They all state different personal reasons. Mostly short term financial difficulties and lack of time with family. I waited until my kids were in highschool to go back for my RN.
    I think family encouragement is almost essential.

    BUT I also think encouragement in terms of decreased red tape, waiting lists, inflexible work schedules and such would encourage LVN/LPNs to earn their RN too.

    I do think the initial decision could be guidance counsellers at highschools with minority student bodies advising people interested in nursing into an LVN/LPN program rather than ADN or BSN.
    Thanks for the info:spin:
  6. by   sayitgirl
    Quote from anonymurse
    Amazing how responses to this thread cite local nurse force composition down to the shop level in refutation of national RN breakdown. A little denial here maybe? Critical thinking please?
    :spin:? the previous info was helpful, critical thinking is not always necessary for direct information.
  7. by   anonymurse
    Quote from sayitgirl
    :spin:? the previous info was helpful, critical thinking is not always necessary for direct information.
    Apologies, was responding to the whole thread (figures and "refutations" of the figures) and not your post.
  8. by   pickledpepperRN
    California Registered nurses under age 35 are 52% male and minority female.
    48% are white women.

    http://www.rn.ca.gov/pdfs/forms/survey2006.pdf
  9. by   MBANurse
    I have to admit that I have not read the entire thread.

    I do want to address the "equality" factor. Someone asked early on; "Do you think a black nurse can be just as good as a white nurse?"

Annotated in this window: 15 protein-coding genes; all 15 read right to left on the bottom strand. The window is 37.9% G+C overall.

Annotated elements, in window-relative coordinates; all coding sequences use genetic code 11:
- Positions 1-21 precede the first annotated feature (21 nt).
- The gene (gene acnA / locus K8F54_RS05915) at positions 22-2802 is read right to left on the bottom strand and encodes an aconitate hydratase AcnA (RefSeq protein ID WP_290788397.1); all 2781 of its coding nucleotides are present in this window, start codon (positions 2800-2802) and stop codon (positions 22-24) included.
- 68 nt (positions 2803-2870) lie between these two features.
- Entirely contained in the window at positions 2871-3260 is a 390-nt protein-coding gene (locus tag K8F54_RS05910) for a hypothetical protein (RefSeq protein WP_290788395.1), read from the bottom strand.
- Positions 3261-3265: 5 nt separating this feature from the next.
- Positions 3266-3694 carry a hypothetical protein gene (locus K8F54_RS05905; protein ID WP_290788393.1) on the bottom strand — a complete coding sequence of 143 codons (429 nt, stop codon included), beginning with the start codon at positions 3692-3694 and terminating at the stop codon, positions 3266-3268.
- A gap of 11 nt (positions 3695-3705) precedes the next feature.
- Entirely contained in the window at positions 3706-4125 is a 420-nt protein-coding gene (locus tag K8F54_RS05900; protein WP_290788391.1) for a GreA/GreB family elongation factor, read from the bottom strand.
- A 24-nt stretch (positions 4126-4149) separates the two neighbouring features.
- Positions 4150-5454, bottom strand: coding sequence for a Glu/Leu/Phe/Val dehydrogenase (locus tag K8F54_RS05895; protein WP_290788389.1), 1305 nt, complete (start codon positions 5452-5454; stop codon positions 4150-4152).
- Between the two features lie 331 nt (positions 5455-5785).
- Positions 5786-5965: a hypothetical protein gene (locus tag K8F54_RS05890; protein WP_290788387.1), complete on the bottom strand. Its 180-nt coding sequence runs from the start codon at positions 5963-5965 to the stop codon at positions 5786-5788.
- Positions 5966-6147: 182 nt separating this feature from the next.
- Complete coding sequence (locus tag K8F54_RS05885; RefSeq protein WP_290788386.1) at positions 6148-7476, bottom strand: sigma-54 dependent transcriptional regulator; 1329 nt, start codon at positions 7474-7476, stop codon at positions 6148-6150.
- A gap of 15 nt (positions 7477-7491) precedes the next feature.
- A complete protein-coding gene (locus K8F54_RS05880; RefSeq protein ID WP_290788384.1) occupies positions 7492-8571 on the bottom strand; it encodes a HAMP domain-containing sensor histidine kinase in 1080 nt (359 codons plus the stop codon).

The answer is an obvious and resounding "yes."

    The follow up question was then "shouldn't we actively recruit nurses from minorities then?"

    I propose a different question.
    Shouldn't we actively recruit quality individuals to be nurses? Regardless of their race; religion color or creed?

    I think the answer to that question is yes. I think that if we provide postive role models than more people of all backgrounds will be drawn to nursing. Honestly, who cares if the nurses are 99% black or 99% male or whatever.

    It seems to me that people hate labels and stereotypes and pigeonholes... that is until those labels; sterotypes and pigeon holes work towards their advantage.

    We are either all people and nurses; or we are not. If race should not be an issue (which it shouldn't) why is it then that it is constantly made into one?

    just my 2 cents.
  10. by   navvet
    Why does everything have to be about race! who gives a hoot? The person who has the appropriate courses taken to get into a school and who has the fortitude to finish and pass the NCLEX LPN or RN and has the desire to care for people should enter this profession period. Nothing more Nothing less.
  11. by   MAISY, RN-ER
    I think diversity exists in nursing, but it may be regional and departmental. I would expect that your staffing would represent your local population, as well as, schooling choices(availability).